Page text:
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Surg Innov. 2005 Jun;12(2):145-9.

Night call does not impair learning of laparoscopic skills.

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  • 1Department of Surgery, Medical College of Virginia at Virginia Commonwealth University, Richmond VA 23298, USA. edemaria@hsc.vcu.edu

Abstract

Investigators have looked at the effect of night call on surgical residents but not at learning of laparoscopic skills. The Minimally Invasive Surgical Trainer-Virtual Reality (MIST-VR) tests 6 tasks similar to a laparoscopic cholecystectomy. We hypothesized that night call would impair laparoscopic performance and that skills would not improve but rather deteriorate after night call. Seventeen volunteers were tested before and after night call. Data collected included economy of movement, time, and number of errors for each hand/foot. A paired Student t test was used for statistical analysis. On the first 2 tasks, there was an improvement in all parameters post-call, with significance reached in 5 of 18 parameters (P<or=.05). In the "running of the bowel,'' 8 of 9 parameters were significantly improved (P<or=.05). In the final task, 9 of 11 parameters showed a deterioration post-call, but only economy of movement of the foot was significant (P<or=.05). Most parameters (16) showed improvement rather than deterioration post-call, which is consistent with learning of laparoscopic skills despite lack of sleep from night call.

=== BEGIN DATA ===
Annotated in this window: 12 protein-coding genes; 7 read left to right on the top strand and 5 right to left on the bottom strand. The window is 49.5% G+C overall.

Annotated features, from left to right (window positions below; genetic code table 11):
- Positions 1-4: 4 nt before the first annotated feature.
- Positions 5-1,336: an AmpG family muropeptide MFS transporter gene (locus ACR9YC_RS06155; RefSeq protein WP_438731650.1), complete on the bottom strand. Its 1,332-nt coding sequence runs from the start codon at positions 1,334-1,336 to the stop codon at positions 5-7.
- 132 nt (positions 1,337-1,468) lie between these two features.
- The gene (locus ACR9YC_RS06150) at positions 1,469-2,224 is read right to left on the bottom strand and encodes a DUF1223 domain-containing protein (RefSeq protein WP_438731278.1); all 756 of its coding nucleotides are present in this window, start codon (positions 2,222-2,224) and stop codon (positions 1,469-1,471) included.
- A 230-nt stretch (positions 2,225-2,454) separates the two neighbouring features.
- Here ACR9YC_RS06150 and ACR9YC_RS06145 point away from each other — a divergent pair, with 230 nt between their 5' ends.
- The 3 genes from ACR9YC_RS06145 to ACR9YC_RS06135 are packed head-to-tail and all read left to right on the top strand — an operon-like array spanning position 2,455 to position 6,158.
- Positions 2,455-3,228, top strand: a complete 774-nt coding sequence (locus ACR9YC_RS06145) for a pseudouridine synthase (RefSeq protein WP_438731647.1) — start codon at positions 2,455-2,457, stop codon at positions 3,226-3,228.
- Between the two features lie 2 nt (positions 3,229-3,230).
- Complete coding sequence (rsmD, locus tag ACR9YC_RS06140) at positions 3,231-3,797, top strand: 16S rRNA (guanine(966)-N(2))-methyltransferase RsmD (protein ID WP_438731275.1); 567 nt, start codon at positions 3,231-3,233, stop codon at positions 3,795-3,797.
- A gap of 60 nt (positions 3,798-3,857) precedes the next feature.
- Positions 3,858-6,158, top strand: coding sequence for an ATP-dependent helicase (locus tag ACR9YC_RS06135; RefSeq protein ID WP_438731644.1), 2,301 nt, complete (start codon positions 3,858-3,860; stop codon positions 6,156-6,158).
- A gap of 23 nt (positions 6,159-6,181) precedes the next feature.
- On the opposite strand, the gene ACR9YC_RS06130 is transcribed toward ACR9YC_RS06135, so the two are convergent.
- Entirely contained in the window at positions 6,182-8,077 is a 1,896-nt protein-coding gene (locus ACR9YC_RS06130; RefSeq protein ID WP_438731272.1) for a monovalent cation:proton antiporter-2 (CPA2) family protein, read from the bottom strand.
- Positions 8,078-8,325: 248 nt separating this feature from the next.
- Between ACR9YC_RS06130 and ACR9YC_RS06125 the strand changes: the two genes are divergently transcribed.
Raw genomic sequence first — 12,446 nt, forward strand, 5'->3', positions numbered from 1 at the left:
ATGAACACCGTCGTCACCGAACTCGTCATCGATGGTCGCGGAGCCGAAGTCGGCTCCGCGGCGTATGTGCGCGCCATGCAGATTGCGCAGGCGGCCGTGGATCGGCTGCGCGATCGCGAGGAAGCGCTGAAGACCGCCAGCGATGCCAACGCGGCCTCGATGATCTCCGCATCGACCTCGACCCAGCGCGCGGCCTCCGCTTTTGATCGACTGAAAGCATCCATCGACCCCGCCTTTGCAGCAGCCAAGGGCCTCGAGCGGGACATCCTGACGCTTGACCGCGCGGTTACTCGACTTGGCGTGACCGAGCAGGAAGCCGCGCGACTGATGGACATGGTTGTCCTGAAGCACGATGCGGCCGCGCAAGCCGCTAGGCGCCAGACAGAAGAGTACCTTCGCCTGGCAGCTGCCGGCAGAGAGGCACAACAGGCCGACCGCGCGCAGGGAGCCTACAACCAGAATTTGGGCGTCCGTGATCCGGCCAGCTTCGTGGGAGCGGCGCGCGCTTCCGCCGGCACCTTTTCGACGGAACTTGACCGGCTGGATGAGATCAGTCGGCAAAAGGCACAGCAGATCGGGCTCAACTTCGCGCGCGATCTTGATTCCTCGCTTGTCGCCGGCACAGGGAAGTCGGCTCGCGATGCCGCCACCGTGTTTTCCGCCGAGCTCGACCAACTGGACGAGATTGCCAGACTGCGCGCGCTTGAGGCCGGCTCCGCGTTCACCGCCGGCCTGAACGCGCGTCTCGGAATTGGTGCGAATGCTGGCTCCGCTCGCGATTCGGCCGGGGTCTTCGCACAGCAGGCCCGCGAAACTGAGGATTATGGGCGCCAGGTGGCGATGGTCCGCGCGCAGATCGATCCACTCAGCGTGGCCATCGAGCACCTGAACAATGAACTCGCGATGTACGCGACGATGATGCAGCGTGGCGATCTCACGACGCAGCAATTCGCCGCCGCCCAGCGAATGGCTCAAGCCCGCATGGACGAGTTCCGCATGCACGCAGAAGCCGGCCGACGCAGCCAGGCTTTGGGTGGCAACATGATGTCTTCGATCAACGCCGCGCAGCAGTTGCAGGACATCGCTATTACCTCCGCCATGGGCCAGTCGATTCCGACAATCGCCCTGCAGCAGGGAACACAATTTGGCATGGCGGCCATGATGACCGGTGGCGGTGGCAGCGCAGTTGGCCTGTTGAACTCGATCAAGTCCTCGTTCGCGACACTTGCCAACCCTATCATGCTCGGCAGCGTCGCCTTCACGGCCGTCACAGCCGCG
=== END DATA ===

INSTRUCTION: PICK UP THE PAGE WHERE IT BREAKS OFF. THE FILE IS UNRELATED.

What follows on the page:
PMID:
16034504
[PubMed - indexed for MEDLINE]
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